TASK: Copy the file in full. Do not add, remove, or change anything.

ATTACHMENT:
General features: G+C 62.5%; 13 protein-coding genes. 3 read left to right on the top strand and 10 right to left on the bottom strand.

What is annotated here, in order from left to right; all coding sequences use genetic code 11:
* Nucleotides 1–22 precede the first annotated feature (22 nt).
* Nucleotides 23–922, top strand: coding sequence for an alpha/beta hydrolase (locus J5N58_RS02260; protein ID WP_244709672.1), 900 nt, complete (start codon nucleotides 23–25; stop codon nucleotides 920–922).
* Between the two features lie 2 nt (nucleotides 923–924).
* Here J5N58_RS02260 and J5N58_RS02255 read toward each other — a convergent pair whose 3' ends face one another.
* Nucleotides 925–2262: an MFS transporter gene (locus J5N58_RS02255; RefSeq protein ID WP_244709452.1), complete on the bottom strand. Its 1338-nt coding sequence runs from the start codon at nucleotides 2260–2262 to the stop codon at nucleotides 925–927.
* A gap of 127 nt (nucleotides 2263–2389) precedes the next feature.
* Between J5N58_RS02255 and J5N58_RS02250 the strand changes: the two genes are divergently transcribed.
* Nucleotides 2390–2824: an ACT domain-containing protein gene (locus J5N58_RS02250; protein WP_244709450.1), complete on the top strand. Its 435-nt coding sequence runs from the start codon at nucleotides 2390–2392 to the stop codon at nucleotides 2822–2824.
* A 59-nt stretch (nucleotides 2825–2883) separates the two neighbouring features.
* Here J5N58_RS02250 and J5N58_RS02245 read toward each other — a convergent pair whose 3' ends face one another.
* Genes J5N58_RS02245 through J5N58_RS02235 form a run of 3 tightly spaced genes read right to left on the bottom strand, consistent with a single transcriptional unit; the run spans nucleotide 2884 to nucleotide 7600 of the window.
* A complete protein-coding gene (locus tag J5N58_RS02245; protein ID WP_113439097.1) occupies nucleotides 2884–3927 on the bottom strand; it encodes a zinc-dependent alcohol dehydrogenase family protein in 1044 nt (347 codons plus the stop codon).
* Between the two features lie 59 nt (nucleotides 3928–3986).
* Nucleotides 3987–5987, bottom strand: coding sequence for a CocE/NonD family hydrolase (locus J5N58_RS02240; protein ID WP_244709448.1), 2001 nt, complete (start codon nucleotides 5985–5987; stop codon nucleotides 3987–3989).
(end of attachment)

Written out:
General features: G+C 62.5%; 13 protein-coding genes. 3 read left to right on the top strand and 10 right to left on the bottom strand.

What is annotated here, in order from left to right; all coding sequences use genetic code 11:
* Nucleotides 1–22 precede the first annotated feature (22 nt).
* Nucleotides 23–922, top strand: coding sequence for an alpha/beta hydrolase (locus J5N58_RS02260; protein ID WP_244709672.1), 900 nt, complete (start codon nucleotides 23–25; stop codon nucleotides 920–922).
* Between the two features lie 2 nt (nucleotides 923–924).
* Here J5N58_RS02260 and J5N58_RS02255 read toward each other — a convergent pair whose 3' ends face one another.
* Nucleotides 925–2262: an MFS transporter gene (locus J5N58_RS02255; RefSeq protein ID WP_244709452.1), complete on the bottom strand. Its 1338-nt coding sequence runs from the start codon at nucleotides 2260–2262 to the stop codon at nucleotides 925–927.
* A gap of 127 nt (nucleotides 2263–2389) precedes the next feature.
* Between J5N58_RS02255 and J5N58_RS02250 the strand changes: the two genes are divergently transcribed.
* Nucleotides 2390–2824: an ACT domain-containing protein gene (locus J5N58_RS02250; protein WP_244709450.1), complete on the top strand. Its 435-nt coding sequence runs from the start codon at nucleotides 2390–2392 to the stop codon at nucleotides 2822–2824.
* A 59-nt stretch (nucleotides 2825–2883) separates the two neighbouring features.
* Here J5N58_RS02250 and J5N58_RS02245 read toward each other — a convergent pair whose 3' ends face one another.
* Genes J5N58_RS02245 through J5N58_RS02235 form a run of 3 tightly spaced genes read right to left on the bottom strand, consistent with a single transcriptional unit; the run spans nucleotide 2884 to nucleotide 7600 of the window.
* A complete protein-coding gene (locus tag J5N58_RS02245; protein ID WP_113439097.1) occupies nucleotides 2884–3927 on the bottom strand; it encodes a zinc-dependent alcohol dehydrogenase family protein in 1044 nt (347 codons plus the stop codon).
* Between the two features lie 59 nt (nucleotides 3928–3986).
* Nucleotides 3987–5987, bottom strand: coding sequence for a CocE/NonD family hydrolase (locus J5N58_RS02240; protein ID WP_244709448.1), 2001 nt, complete (start codon nucleotides 5985–5987; stop codon nucleotides 3987–3989).